A recent pair of lawsuits filed by two relatively small firms target the core Apple's businesses — including general computer technology and the emblematic iPod scroll wheel.
British touch sensor chip maker Quantum Research Group says it filed a formal complaint against Apple in December 2005 over alleged patent infringements based on the iPod's scroll wheel. The suit had remained out of the public eye until Monday, when it was revealed that Apple vehemently denied "all material allegations" involving its interface and had filed a countersuit claiming the invalidity of the patent.
At the heart of the suit is a concern over the control mechanism at the basis of some of Apple's music players. Certain iPod models, including the first- and second-geneartion iPod nanos as well as the iPod with video, use Cypress programmable system-on-chip controllers that Quantum frontman Hal Philipp claims infringes on a patent his company holds for touch sensors. Earlier iPods that use wheels from Synaptics aren't affected, the executive was quick to say.
Philip was equally rapid in his attempts to dismiss notions that the patent was merely opportunistic, expressing hope that the iPhone didn't also contain his firm's technology (which is also present in touchscreens) and affection for his lawsuit's target. "I think Cypressâ PSoC is a fine chip and we are fans of Apple products," he told reporters. "Within hours of the iPhone announcement our phone began to ring. iPhone itself is going to drive specification in terms of capacitive touchscreens."
The lawsuit could still be resolved through an out of court settlement, but the Quantum chief fully expects the case to reach a trial in light of Apple's staunch opposition.
More recently, Apple was also served with a second but far less benign lawsuit by controller chip maker OPTi, which late last week revealed that it was suing the Cupertino company for patent infringement, claiming that Apple violated patents OPTi had been granted for "Predictive Snooping of Cache Memory for Master-Initiated Accesses."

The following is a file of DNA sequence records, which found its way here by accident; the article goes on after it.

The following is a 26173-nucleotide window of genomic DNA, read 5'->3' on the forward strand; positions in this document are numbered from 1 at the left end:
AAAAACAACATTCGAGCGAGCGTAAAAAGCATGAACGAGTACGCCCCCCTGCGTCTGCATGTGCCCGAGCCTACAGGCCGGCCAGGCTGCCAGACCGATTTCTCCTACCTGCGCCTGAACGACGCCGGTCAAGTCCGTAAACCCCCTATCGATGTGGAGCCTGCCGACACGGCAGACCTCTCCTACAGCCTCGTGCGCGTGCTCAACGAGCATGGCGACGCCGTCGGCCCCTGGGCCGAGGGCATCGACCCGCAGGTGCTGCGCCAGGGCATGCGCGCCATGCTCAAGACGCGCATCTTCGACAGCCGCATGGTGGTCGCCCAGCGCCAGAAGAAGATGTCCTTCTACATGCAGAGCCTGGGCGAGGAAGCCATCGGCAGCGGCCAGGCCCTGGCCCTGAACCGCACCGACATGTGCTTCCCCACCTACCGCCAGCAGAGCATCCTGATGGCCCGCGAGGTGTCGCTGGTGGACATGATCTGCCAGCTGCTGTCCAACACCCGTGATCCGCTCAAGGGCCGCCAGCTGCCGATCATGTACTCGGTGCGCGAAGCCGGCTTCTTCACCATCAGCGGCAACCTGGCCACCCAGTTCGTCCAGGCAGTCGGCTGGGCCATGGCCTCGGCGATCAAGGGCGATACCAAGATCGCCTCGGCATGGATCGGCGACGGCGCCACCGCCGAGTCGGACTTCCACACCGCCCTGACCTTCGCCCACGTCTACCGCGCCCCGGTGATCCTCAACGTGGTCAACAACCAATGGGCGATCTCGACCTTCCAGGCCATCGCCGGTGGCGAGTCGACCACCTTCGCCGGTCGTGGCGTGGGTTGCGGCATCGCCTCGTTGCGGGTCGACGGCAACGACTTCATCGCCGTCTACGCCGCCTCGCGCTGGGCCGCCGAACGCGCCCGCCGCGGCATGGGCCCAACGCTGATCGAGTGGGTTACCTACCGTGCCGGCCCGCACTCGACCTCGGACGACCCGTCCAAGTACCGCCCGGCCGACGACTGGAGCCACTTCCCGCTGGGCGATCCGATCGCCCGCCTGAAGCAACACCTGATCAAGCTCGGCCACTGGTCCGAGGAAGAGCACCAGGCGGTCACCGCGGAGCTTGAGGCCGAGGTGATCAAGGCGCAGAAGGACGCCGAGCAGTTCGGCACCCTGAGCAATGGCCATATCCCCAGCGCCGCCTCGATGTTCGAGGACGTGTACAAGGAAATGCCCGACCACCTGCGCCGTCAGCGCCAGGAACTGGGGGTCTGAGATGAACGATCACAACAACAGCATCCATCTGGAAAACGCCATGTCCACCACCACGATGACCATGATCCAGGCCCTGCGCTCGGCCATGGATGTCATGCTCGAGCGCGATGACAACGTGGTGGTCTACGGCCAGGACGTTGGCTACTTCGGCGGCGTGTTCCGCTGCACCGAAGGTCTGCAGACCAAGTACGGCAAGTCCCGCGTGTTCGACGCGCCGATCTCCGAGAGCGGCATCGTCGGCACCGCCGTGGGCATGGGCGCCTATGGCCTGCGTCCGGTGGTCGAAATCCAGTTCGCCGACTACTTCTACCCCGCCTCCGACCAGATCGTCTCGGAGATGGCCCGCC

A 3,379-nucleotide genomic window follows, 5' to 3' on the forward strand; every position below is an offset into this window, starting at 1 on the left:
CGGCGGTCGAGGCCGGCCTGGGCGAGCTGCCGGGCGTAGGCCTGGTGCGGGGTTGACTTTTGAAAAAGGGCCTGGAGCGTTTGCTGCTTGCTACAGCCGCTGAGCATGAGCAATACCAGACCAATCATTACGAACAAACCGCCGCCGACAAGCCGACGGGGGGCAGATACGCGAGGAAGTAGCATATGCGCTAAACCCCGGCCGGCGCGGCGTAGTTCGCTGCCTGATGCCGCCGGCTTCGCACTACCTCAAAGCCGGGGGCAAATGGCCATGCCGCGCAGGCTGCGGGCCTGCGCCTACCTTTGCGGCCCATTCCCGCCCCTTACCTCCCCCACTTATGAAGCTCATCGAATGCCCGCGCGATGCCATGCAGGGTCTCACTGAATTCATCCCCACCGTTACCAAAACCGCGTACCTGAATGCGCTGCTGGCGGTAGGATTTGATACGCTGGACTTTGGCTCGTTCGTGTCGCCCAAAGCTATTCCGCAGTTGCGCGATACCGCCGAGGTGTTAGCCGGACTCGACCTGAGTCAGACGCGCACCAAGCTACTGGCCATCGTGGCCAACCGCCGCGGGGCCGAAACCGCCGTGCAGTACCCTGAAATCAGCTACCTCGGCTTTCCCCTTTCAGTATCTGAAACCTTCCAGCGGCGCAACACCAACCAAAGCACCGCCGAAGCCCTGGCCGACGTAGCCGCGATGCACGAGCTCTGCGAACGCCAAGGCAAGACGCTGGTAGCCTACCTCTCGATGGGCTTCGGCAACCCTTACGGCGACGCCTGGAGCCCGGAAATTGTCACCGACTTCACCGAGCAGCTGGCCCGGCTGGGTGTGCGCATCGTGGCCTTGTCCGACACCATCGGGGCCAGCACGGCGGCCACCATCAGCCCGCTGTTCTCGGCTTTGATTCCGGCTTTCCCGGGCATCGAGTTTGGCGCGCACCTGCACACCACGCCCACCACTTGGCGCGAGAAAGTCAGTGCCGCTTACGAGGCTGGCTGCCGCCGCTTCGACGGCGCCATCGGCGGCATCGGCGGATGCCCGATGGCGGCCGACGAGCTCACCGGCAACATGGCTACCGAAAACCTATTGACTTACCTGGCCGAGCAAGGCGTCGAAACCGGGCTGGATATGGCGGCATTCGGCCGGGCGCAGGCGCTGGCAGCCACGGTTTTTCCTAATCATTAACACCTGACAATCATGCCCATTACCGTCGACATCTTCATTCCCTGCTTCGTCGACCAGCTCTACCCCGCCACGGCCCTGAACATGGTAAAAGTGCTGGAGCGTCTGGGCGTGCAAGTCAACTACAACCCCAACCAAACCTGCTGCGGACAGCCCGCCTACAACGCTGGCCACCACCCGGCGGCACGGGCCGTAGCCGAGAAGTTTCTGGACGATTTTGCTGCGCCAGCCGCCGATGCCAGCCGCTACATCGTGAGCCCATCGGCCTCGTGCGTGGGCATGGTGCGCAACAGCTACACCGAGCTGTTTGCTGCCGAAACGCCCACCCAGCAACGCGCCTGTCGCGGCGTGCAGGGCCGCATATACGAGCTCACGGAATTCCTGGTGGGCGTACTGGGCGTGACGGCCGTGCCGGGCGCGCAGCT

Although seemingly complex, the patent has raised many eyebrows for its overly-broad relevance: the description covers a common technique of cutting overhead from data transfers between a computer's CPU and other components, effectively making just about any CPU or system builder the potential victim of OPTi's legal action.
Indeed, the press release for the lawsuit has suggested that the Mountain View-based controller chip designer is making as vast a claim as possible. OPTi argued that virtually every Mac sold infringes on the patent, describing the offenders in one fell swoop as "desktop and portable computers and servers." Apple has only been indirectly involved in the development of the chipsets in newer Macs, whose parts are largely Intel reference designs reshaped to match Apple's exotic designs.
OPTi has also developed a recent track record of dubious claims, say reports. The company filed a suit against processor maker AMD in the same Marshall, Texas court, claiming that it too was misusing predictive snooping. A third, earlier suit against an unnamed company was eventually settled out of court.
Neither the OPTi nor the Quantum cases are likely to reach their respective conclusions in the near future.